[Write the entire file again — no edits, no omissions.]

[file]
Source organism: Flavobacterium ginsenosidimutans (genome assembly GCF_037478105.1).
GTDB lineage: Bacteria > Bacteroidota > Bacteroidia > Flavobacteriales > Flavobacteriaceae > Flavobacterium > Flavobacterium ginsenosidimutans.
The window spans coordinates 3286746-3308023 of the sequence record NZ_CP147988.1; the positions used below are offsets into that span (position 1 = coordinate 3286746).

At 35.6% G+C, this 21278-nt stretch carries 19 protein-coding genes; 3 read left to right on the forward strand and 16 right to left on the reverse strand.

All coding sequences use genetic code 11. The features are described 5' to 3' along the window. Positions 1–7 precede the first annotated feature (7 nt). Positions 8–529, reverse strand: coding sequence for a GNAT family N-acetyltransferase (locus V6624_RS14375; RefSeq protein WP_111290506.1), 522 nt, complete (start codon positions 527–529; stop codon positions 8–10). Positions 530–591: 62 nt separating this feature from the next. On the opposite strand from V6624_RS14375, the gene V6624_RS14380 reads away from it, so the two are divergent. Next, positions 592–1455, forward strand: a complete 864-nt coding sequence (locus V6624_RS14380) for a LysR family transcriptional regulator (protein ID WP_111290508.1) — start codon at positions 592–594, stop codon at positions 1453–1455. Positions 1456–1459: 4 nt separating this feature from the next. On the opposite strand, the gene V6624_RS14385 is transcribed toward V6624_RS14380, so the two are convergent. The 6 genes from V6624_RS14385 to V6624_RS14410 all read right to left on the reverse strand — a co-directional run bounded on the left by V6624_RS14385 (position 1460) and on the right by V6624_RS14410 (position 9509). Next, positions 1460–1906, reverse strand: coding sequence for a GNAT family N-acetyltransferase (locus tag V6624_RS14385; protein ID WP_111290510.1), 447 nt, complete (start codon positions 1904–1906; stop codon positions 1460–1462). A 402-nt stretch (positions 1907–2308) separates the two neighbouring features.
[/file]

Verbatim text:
Source organism: Flavobacterium ginsenosidimutans (genome assembly GCF_037478105.1).
GTDB lineage: Bacteria > Bacteroidota > Bacteroidia > Flavobacteriales > Flavobacteriaceae > Flavobacterium > Flavobacterium ginsenosidimutans.
The window spans coordinates 3286746-3308023 of the sequence record NZ_CP147988.1; the positions used below are offsets into that span (position 1 = coordinate 3286746).

At 35.6% G+C, this 21278-nt stretch carries 19 protein-coding genes; 3 read left to right on the forward strand and 16 right to left on the reverse strand.

All coding sequences use genetic code 11. The features are described 5' to 3' along the window. Positions 1–7 precede the first annotated feature (7 nt). Positions 8–529, reverse strand: coding sequence for a GNAT family N-acetyltransferase (locus V6624_RS14375; RefSeq protein WP_111290506.1), 522 nt, complete (start codon positions 527–529; stop codon positions 8–10). Positions 530–591: 62 nt separating this feature from the next. On the opposite strand from V6624_RS14375, the gene V6624_RS14380 reads away from it, so the two are divergent. Next, positions 592–1455, forward strand: a complete 864-nt coding sequence (locus V6624_RS14380) for a LysR family transcriptional regulator (protein ID WP_111290508.1) — start codon at positions 592–594, stop codon at positions 1453–1455. Positions 1456–1459: 4 nt separating this feature from the next. On the opposite strand, the gene V6624_RS14385 is transcribed toward V6624_RS14380, so the two are convergent. The 6 genes from V6624_RS14385 to V6624_RS14410 all read right to left on the reverse strand — a co-directional run bounded on the left by V6624_RS14385 (position 1460) and on the right by V6624_RS14410 (position 9509). Next, positions 1460–1906, reverse strand: coding sequence for a GNAT family N-acetyltransferase (locus tag V6624_RS14385; protein ID WP_111290510.1), 447 nt, complete (start codon positions 1904–1906; stop codon positions 1460–1462). A 402-nt stretch (positions 1907–2308) separates the two neighbouring features.